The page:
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Pregnant women with known or suspected cardiovascular disease (CVD) often require cardiovascular imaging during pregnancy. The accepted maximum limit of ionising radiation exposure to the foetus during pregnancy is a cumulative dose of 5 rad. Concerns related to imaging modalities that involve ionising radiation include teratogenesis, mutagenesis and childhood malignancy. Importantly, no single imaging study approaches this cautionary dose of 5 rad (50 mSv or 50 mGy). Diagnostic imaging procedures that may be used in pregnancy include chest radiography, fluoroscopy, echocardiography, invasive angiography, cardiovascular computed tomography, computed tomographic pulmonary angiography, cardiovascular magnetic resonance (CMR) and nuclear techniques.
Echocardiography and CMR appear to be completely safe in pregnancy and are not associated with any adverse foetal effects, provided there are no general contra-indications to MR imaging. Concerns related to safety of imaging tests must be balanced against the importance of accurate diagnosis and thorough assessment of the pathological condition. Decisions about imaging in pregnancy are premised on understanding the physiology of pregnancy, understanding basic concepts of ionising radiation, the clinical manifestations of existent CVD in pregnancy and features of new CVD. The cardiologist/physician must understand the indications for and limitations of, and the potential harmful effects of each test during pregnancy. Current evidence suggests that a single cardiovascular radiological study during pregnancy is safe and should be undertaken at all times when clinically justified. In this article, the different imaging modalities are reviewed in terms of how they work, how safe they are and what their clinical utility in pregnancy is. Furthermore, the safety of contrast agents in pregnancy is also reviewed.
Pregnant women with known cardiovascular disease (CVD) or a newly diagnosed cardiac condition in pregnancy often require cardiovascular imaging during the pregnancy to confirm the diagnosis, to assess disease severity and stratify risk, to prognosticate, to plan for appropriate management and to assess response to therapy (Table 1). A variety of cardiovascular imaging modalities are available for such purposes and include X-ray [which encompasses chest radiography, cardiovascular computed tomography (CCT), computed tomographic pulmonary angiography (CTPA), coronary computed tomographic angiography (CCTA), fluoroscopy and invasive angiography], echocardiography, cardiovascular magnetic resonance (CMR) and nuclear techniques.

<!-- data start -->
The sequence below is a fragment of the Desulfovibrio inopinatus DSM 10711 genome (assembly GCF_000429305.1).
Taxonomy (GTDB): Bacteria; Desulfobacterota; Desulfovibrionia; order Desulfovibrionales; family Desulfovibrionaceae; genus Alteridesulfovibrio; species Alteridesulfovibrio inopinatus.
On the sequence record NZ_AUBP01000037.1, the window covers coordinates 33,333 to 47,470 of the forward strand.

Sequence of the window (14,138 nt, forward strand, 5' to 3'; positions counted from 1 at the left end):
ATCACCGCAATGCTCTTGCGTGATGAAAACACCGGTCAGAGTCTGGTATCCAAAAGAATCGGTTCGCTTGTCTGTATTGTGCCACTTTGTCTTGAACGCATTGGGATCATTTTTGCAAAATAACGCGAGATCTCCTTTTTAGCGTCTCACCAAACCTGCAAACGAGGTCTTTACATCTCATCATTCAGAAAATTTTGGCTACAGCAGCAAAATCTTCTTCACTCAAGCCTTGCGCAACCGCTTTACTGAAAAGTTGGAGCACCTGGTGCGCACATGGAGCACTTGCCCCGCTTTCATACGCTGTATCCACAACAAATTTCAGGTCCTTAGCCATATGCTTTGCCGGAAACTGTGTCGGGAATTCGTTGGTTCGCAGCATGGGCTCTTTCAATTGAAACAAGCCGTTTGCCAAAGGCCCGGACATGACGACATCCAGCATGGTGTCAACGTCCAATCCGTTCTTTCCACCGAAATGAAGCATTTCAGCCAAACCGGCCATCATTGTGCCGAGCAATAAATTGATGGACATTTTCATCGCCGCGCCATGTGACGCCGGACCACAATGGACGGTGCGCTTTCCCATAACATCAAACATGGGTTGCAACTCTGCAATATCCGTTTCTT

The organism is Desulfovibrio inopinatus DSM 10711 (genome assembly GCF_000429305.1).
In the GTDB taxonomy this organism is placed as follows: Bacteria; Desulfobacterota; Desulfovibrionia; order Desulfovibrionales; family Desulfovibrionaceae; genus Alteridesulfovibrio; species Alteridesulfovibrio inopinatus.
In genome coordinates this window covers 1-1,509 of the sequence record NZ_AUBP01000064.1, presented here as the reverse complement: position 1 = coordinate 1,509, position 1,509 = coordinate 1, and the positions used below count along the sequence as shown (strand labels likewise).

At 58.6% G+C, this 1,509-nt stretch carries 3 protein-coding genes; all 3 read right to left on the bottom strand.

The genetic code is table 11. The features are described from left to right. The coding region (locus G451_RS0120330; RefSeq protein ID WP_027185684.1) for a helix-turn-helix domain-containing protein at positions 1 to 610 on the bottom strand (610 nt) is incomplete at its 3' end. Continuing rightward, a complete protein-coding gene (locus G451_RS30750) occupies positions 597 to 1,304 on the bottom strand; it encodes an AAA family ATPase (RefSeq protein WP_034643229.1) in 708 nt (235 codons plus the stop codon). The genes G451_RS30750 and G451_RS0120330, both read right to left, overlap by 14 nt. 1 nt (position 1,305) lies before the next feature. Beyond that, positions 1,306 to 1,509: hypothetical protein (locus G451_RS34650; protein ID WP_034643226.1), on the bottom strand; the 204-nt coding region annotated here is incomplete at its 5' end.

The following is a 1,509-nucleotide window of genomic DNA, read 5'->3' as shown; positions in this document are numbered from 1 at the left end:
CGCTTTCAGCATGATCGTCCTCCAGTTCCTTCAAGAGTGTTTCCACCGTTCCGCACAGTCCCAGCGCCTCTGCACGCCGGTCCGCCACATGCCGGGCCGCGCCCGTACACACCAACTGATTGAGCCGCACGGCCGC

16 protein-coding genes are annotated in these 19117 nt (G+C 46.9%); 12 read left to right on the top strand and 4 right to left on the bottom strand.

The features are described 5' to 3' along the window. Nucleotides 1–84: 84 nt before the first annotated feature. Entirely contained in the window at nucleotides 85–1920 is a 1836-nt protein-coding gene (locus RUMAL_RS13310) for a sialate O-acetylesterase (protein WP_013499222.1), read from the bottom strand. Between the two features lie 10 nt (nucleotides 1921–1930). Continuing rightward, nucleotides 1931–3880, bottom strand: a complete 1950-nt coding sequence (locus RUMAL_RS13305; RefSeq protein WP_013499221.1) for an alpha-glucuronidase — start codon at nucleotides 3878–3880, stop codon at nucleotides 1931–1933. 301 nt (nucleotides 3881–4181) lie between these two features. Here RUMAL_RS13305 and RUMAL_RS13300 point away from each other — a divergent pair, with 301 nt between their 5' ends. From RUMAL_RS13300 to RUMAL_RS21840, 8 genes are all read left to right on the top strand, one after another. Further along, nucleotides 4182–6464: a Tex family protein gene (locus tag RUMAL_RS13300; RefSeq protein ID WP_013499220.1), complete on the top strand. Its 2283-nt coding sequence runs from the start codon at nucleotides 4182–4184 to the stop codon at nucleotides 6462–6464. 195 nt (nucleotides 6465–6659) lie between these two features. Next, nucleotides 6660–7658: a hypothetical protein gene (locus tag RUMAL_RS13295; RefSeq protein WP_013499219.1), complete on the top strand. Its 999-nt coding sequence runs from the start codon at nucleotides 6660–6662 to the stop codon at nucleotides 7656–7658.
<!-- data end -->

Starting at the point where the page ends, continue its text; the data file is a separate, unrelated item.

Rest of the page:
|Evaluation of biventricular structure, size and function|
|Evaluation of native and prosthetic valve disease|
|Evaluation of pregnancy-induced hypertension and hypertensive heart failure of pregnancy|
|Evaluation of congenital heart disease|
|Evaluation of myocarditis|
|Evaluation of specific cardiomyopathies|
|• Dilated cardiomyopathy|
|• Peripartum cardiomyopathy|
|• Hypertrophic cardiomyopathy|
|• Arrhythmogenic right ventricular cardiomyopathy|
|• Iron-overload cardiomyopathy|
|• Restrictive cardiomyopathy|
|• Myocardial infiltration (e.g. sarcoidosis)|
|• Left ventricular non-compaction|
|• Systemic rheumatic diseases (e.g. rheumatoid arthritis, systemic lupus erythematosus, systemic sclerosis)|
|• Other less-common diseases (e.g. Chagas disease, Churg-Strauss syndrome)|
|Evaluation of pericardial disease|
|• Pericardial effusions|
|• Pericardial tumours|
|• Pericardial effusive-constrictive syndrome|
|• Pericardial constriction|
|Evaluation of great vessels and pulmonary veins|
|Evaluation of cardiac masses (differentiation of tumour from thrombus)|
|Evaluation of infective endocarditis|
|Evaluation of ischaemic heart disease|
|• Diagnosis of myocardial infarction and its sequelae|
|• Assessment of myocardial viability|
|• Assessment for inducible ischaemia|
|• Coronary imaging|
|• Assessment of suspected coronary artery fistula|
|• Assessment of suspected anomalous coronary origins|
|Differentiation of ischaemic versus non-ischaemic cardiomyopathy|
|Evaluation of mechanical dyssynchrony|
|Evaluation of unexplained heart failure or stroke|
Of these, diagnostic X-ray and nuclear procedures emerge as the greatest source of concern for patients and clinicians alike. However, most diagnostic radiological procedures do not expose the pregnant woman to a degree of radiation that would threaten the well-being of the developing pre-embryo, embryo or foetus.1 Furthermore, as cardiological imaging focuses mainly on the chest, there is minimal direct exposure of the lower abdomen, where the baby may lie within the main X-ray beam; hence radiation doses to the developing foetus tend to be small.2 The mechanisms of action, safety and clinical utility of various cardiovascular imaging modalities in pregnancy are considered below.
We performed a systematic search of the published literature on cardiovascular imaging in pregnancy, published in the English language, through PUBMED (January 1966 to December 2015), OVID, Cochrane Database of Systematic Reviews and hand search of reference lists from selected articles. All search engines were searched using the key words: ‘pregnancy’, ‘cardiovascular imaging’, ‘echocardiography’, ‘X-ray’, ‘angiography’, ‘fluoroscopy’, ‘computerised tomography’, ‘cardiovascular magnetic resonance’ and ‘nuclear cardiology’. Articles with important insights about cardiovascular imaging in pregnancy are included.
Ionising radiation refers to electromagnetic radiation produced by X-ray equipment, the radioactive isotopes (radionuclides) used for radiation therapy (Table 2). The accepted cumulative dose of ionising radiation during pregnancy is 5 rad (which is also equal to 50 mSv or 50 mGy),3 and no single diagnostic study exceeds this maximum. For example, the amount of exposure to the foetus from a two-view chest X-ray of the mother is only 0.00007 rad.4